Soon, residents of the Eastern Sierra realized much of the water rights were now owned by Los Angeles interests. L.A. proceeded to drain the valley, taking the water via a great aqueduct to fuel the metropolis’ explosive growth.

This scheme became an essential piece of California history and the subject of the classic 1974 film “Chinatown.” In the Owens Valley, it is still known as the original sin that sparked decades of hatred for Los Angeles as the valley dried up and ranchers and farmers struggled to make a living.

But now, the Owens Valley is trying to rectify this dark moment in its history.

Officials have launched eminent domain proceedings in an effort to take property acquired by Los Angeles in the early 1900s.

Owens Valley wants to reclaim its history

It is the first time Inyo County has used eminent domain rules against the Los Angeles Department of Water and Power, which owns 25% of the Owens Valley floor, officials said Wednesday.

Unlike previous battles with the DWP that focused on the environmental and economic damage caused by L.A.'s pumping of local water supplies, the county seeks to pay fair market value for property and water rights needed for landfills, parks, commerce and ranchlands along a 112-mile stretch of Highway 395 east of the Sierra Nevada.

“We’re using a hammer the DWP has never seen before in Owens Valley,” Inyo County Supervisor Rick Pucci said. “Our goal is the future health and safety of our communities.”

The move comes after years of efforts by Los Angeles to make amends for taking the region’s land and water. In 2013, for instance, the city agreed to fast-track measures to control toxic dust storms that have blown across the eastern Sierra Nevada since L.A. opened the aqueduct a century ago that drained Owens Lake.

As a gesture of conciliation, the city a year ago erected a $4.6-million monument of granite and sculpted earth that now rises from a dry bed of Owens Lake. It features a public plaza with curved granite walls inspired by the wing shapes of shorebirds. Sculptures of earth and rock have been made to resemble whitecaps like those that graced the lake’s surface before it was transformed into a noxious dust bowl.

L.A. concerns about giving back land


But in Owens Valley, Angelenos bearing gifts have always elicited skepticism, and occasionally sparked eruptions of violence. The aqueduct was dynamited repeatedly after increased pumping exacerbated a drought during the 1920s that laid waste to local farms and businesses.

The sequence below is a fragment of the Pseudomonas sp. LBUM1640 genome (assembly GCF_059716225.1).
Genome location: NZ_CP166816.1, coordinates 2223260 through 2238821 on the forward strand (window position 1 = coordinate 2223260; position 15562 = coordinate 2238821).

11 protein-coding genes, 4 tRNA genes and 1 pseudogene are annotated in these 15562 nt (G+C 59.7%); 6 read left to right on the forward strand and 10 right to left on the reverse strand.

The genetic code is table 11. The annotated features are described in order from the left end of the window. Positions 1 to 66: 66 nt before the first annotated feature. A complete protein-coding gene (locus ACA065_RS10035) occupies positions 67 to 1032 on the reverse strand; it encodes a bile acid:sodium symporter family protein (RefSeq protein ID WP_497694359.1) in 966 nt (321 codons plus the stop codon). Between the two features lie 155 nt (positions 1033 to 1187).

Inyo County officials see their effort to take back DWP land as an important step in taking back local control.

That worries DWP officials, who acknowledged they were caught off guard by the action.

“This is brand new. It could be a slippery slope and where it would lead us I don’t know,” Marty Adams, chief operating officer at the agency, said. “The county also wants the water rights on certain properties, which could have a cascading effect. We’re very concerned about that.”

The Inyo County Board of Supervisors directed its staff to study the use of eminent domain after the DWP a year ago proposed a fourfold rent increase of more than $20,000 annually at a landfill in Bishop operated by the county on land it has leased from the DWP for decades, Rick Benson, assistant county administrator, said.

The proposed lease included a clause allowing the DWP to terminate the agreement for any reason with a 180-day notice, he said.

After months of heated negotiations, the county approved the new three-year lease agreement in January because, Benson said: “We had no choice.”

“We’re mandated by the state to provide environmentally sound means of disposal,” he said. “But the cost of abandoning that landfill and building and certifying a new one elsewhere would be astronomical.”

Beyond that, he said, the California Department of Resources, Recycling and Recovery refused to renew an operating permit for the landfill until a new lease was in place on the property.

Valley towns struggling to survive

In March, Inyo County Administrator Kevin Carunchio notified the DWP of the county’s decision to condemn that landfill site and two others in the towns of Independence and Lone Pine. That would set in motion legal proceedings that could lead to its taking ownership from the DWP.